Many microbes use nitrate in the environment for growth. Nitrate can be converted to ammonium and used in molecules such as proteins, or used as a terminal electron acceptor to make energy. A new report in Frontiers in Microbiology sheds light on how the deep-sea hydrothermal vent bacterium Nautilia profundicola strain AmH carries out these functions. Normally, genes encoding the enzymes required for nitrate reduction to ammonium are easily recognized in complete genome sequences. The genome of N. profundicola does not encode any recognizable nitrite reductases, enzymes that are necessary for the second step in the reduction of nitrate to ammonium. Three research groups from the USA predicted and then experimentally tested a new pathway for nitrate reduction to ammonium. The novel aspect of this pathway is that hydroxylamine, a potent mutagen, appears to be a free intermediate between nitrite and ammonium. The key module in the pathway is a quinone-reactive protein coupled to a hydroxylamine dehydrogenase enzyme that works in reverse. Hydroxylamine dehydrogenase shares ancestry with certain nitrite reductases and the nitrite-reducing type may represent an evolutionary precursor of the variants that oxidize hydroxylamine to nitrite. This enzyme complex is also found in other ε-proteobacteria, including some pathogenic Campylobacteria.
Prof. Barbara Campbell
Department of Biological Sciences
Clemson University, USA
Plants that emit an airborne distress signal in response to herbivory may actually attract more enemies, according to a new study published in the open-access journal Frontiers in Plant Science.
A team of researchers from Switzerland found that the odor released by maize plants under attack by insects attract not only parasitic wasps, which prey on herbivorous insects, but also caterpillars of the Egyptian cotton leafworm moth Spodoptera littoralis, a species that feeds on maize leaves.
When damaged, many plants release hydrocarbons called volatile organic compounds, similar to the compounds that cause the characteristic smell of freshly cut grass. These volatile organic compounds are known to be attractive to parasitoid wasps that lay their eggs inside other insects, killing them. Plants appear to use this strategy to fight back against herbivorous insects by calling for their enemies' enemies. In contrast, herbivorous insects tend to avoid the herbivore-induced volatile organic compounds.
"Adult moths and butterflies avoid food plants that are under attack by conspecifics. This seems adaptive, because it reduces both competition and the risk of predation by parasitoids. But we found that S. littoralis caterpillars are actually attracted to the odor of damaged maize plants, even when this odor is mimicked in the laboratory with a mix of synthetic compounds," said Prof. Ted Turlings, an author of the study and head of the Laboratory for Fundamental and Applied Research in Chemical Ecology Institute of Biology at the University of Neuchâtel, Switzerland.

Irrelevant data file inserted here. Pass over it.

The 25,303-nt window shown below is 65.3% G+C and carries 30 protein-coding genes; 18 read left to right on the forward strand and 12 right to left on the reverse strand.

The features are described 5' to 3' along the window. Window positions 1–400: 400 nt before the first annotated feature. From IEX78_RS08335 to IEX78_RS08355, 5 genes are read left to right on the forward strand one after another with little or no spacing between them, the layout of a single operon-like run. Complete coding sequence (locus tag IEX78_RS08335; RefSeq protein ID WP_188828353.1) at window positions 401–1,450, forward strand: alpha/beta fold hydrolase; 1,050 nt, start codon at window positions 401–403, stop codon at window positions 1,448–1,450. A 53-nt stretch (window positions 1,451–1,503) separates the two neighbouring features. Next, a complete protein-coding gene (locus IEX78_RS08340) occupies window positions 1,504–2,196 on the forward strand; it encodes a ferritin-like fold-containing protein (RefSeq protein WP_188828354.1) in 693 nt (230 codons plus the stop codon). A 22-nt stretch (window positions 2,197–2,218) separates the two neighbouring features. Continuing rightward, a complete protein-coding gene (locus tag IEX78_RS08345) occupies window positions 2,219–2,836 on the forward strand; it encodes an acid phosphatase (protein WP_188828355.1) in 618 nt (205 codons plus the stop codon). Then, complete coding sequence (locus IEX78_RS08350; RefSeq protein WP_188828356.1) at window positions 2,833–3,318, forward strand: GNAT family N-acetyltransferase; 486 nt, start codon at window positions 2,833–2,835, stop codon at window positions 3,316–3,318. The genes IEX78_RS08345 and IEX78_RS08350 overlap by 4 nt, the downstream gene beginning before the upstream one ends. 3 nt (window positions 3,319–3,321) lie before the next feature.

To determine what kind of odors the caterpillars preferred, the researchers let the caterpillars chose among several odors by placing them in an olfactometer, a device consisting of four tubes connected to a central chamber, with each tube introducing an airflow carrying a different odor. The caterpillars were more than twice as likely to crawl towards the odor from maize plants under attack by conspecifics than towards undamaged plants, especially if the damage was recent and the caterpillars had already fed on maize.
So what might be the advantage to the caterpillars of moving towards plants that are already infested? "When S. littoralis caterpillars drop from a plant they are highly vulnerable to predators and pathogens in the soil, as well as to starvation. The advantage seems to be that fallen caterpillars can quickly rediscover the plant on which they fed. The caterpillars feed less and move more when exposed to high concentrations of the volatiles. By moving away from freshly damaged sites, they can minimize risk of predation and avoid competition," explained Prof. Turling.
Turlings and colleagues propose that hungry S. littoralis caterpillars do the best of a bad job by moving towards volatile organic compounds released by damaged maize plants. On these plants the competition may be more intense, but at least the caterpillars are assured of a suitable plant. Adult moths, on the other hand, are much more mobile and take little risk exploring the environment to discover the best food source -- so they avoid maize that is already under attack.
Title: Herbivore-induced maize leaf volatiles affect attraction and feeding behaviour of Spodoptera littoralis caterpillars
Journal: Frontiers in Plant Science
DOI: doi: 10.3389/fpls.2013.00209
For online articles, please include a link to the study: http://www.frontiersin.org/Plant-Microbe_Interaction/10.3389/fpls.2013.00209/abstract
Prof. Ted Turlings
Laboratory for Fundamental and Applied Research in Chemical Ecology
Institute of Biology
University of Neuchâtel
Frontiers in Microbiology
The genome of the endophytic bacterium H. frisingense GSF30T identifies diverse strategies in the Herbaspirillum genus to interact with plants
Microbes whose habitat is inside other organisms, such as so-called "endophytic" bacteria that live inside plants, have evolved genes that enable them to overcome their host's defensive mechanisms. But once they have entered the host tissue, such microbes may actually benefit their host, for example, by activating genes that capture atmospheric nitrogen and turn it into natural fertilizer to promote plant growth. Daniel Straub and colleagues from the University of Hohenheim and the Helmholtz Zentrum München, Germany, found that the genomic "toolbox" of the endophytic bacterium H. frisingense, which lives inside grasses, is very different from the toolbox of its closest relatives: unlike other Herbaspirillum species, H. frisingense can fix atmospheric nitrogen to benefits its host, and also uses very different molecular pathways and metabolic modules to enter and survive in host cells. These results can help to identity endophytic bacteria that can be added to soil to improve the yield of crops, without posing a risk to human health or to the environment.